Cuomo Proposes Programs To Empower Girls Across State
Governor Andrew M. Cuomo is proposing new actions to empower girls in New York state as part of his 2018 Women’s Agenda for New York: Equal Rights, Equal Opportunity.
Cuomo said the proposals will empower young people to forge healthy relationships, work to close the gender gap in STEM, provide mentoring and leadership opportunities for girls across the state and ensure access to menstrual products in public schools.
“New York leads the nation in championing women’s rights and breaking down barriers to equality, and that mission starts when women are girls,” Cuomo said. “With these proposals, New York is demonstrating our commitment to empowering women throughout their lifetimes, and showing girls that they can do anything. Our 2018 Women’s Agenda will continue to raise the bar higher and higher for women in New York, beginning with policies to equalize the playing field for our youngest women.”
CREATE THE “BE AWARE-BE INFORMED” LEARNING MODULE TO EMPOWER YOUNG PEOPLE TO FORGE HEALTHY RELATIONSHIPS
According to the Center for Disease Control, New York students report a higher rate of physical dating violence than the national average, and more than one in six female high school students in New York report being forced into sexual activity. New York state law enforcement respond to more than a half a million domestic violence calls a year, and domestic violence is the reason cited for 25 percent of homeless women and children. In addition, more than 42 percent of dating violence incidents took place on school property, but only 3 percent of students notified an adult. Research suggests that these patterns of unsafe dating behaviors can begin as young as eleven. However, effective education about the prevention of dating violence has been shown to lower its incidence by 60 percent.
Cuomo proposes the state Education Department and the Department of Health coordinate to create a kindergarten through 12th grade learning module for healthy relationships. Such curriculum will include the same definition of consent used in the Enough is Enough law to foment a common understanding for all students. Other topics shall include age-appropriate information on confronting and avoiding sexual harassment and assault and teen dating violence, as well as medically accurate sexual health.
WORK TO CLOSE THE GENDER GAP BY GIVING THE YOUNGEST LEARNERS ACCESS TO COMPUTER SCIENCE AND TECHNOLOGY
Cuomo will launch New York’s largest state investment to expand high quality computer science education by offering teacher support and resources in computer science and technology, especially for the youngest learners, starting as early as kindergarten and creating a continuum through high school. Cuomo proposes a commitment of $6 million a year for the Smart Start program that will provide grants to schools for teacher development in computer science. All schools will be eligible but grants will go to the highest need schools first. By providing teachers support to become in-house experts in computer science, more students will be exposed to computer science and will self-select into it. Schools that receive an award will work with their Regional Economic Development Councils to tailor the program to regional businesses or future employers’ needs. In addition, Cuomo will convene a working group of educators and industry partners to create model computer science standards to be made available to any school.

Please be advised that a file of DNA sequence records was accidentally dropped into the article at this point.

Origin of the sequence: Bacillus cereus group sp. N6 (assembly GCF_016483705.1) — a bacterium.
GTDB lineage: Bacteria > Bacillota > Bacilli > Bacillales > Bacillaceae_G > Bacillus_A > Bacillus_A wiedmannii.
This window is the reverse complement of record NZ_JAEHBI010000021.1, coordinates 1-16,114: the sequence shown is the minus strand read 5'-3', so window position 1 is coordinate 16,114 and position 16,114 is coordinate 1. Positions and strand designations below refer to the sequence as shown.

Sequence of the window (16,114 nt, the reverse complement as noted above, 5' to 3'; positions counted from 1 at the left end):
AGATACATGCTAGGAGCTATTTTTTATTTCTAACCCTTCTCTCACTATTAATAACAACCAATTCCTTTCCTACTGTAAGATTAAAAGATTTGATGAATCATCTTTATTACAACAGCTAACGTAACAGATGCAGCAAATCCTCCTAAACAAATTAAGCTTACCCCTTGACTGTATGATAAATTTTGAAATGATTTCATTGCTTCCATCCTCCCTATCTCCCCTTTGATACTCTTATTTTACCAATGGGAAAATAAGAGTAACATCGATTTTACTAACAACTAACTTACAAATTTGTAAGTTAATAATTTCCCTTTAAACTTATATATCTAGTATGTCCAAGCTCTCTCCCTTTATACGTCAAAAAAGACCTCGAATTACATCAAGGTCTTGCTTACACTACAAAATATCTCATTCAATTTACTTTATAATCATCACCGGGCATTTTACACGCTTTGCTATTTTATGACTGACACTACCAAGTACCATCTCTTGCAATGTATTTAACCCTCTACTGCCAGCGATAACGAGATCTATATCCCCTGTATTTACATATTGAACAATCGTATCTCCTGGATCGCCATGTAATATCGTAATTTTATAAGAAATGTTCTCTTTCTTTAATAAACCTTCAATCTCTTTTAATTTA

CONTINUE THE SUCCESSFUL NEW YORK STATE MENTORING PROGRAM
Approximately 13,000 students, more than six percent, still drop out of high school every year. The dropout rate is even higher for Students with Disabilities and English Language Learners. Mentoring is recognized as a drop-out prevention strategy by the United States Department of Education.
A study of more than 14,000 adolescents found that youth with an adult mentor were twice as likely to attend college as their peers. Yet only half of youth in poverty report having an adult mentor. Research has found that youth with mentors were less likely to break the law or experience substance abuse. Mentors make a difference in helping students of all backgrounds succeed. A separate study found that girls that engaged in a supportive mentoring relationship were four times less likely to participate in bullying behaviors than girls without mentors.
LAUNCH “IF YOU CAN SEE IT YOU CAN BE IT” A DAY FOR GIRLS TO SEE WHAT IS POSSIBLE
To encourage more girls to enter “non-traditional” occupations and pursue positions in leadership in all fields, Cuomo is announcing an “If You Can See It, You Can Be It” campaign. As part of Take Our Daughters to Work Day, born over 25 years ago in New York, New York state will enhance internal programming and partner with top New York companies to give more young girls the opportunity to shadow women leaders in “non-traditional” fields. The State will also be working to connect homeless youth, youth in foster care and young people from low-income areas to programming where they live. Additionally, the State will also develop an “If You Can See It, You Can Be It” PSA campaign and launch a learning module to give a broader audience of girls the tools to realize a limitless future.
ENSURE ACCESS TO FEMININE HYGIENE PRODUCTS IN PUBLIC SCHOOLS
Many young women in New York lack access to feminine hygiene products, which are as necessary as toilet paper and soap, but hardly ever as available or free. In New York, 42 percent of children live in low income families. This year, Cuomo will propose legislation requiring school districts to provide free feminine hygiene products, in restrooms, for girls in sixth through 12th grades. This important step will make New York state a leader in addressing this issue of inequality and stigma, ensuring that no girl’s learning is hindered by lack of access to the products her biology demands.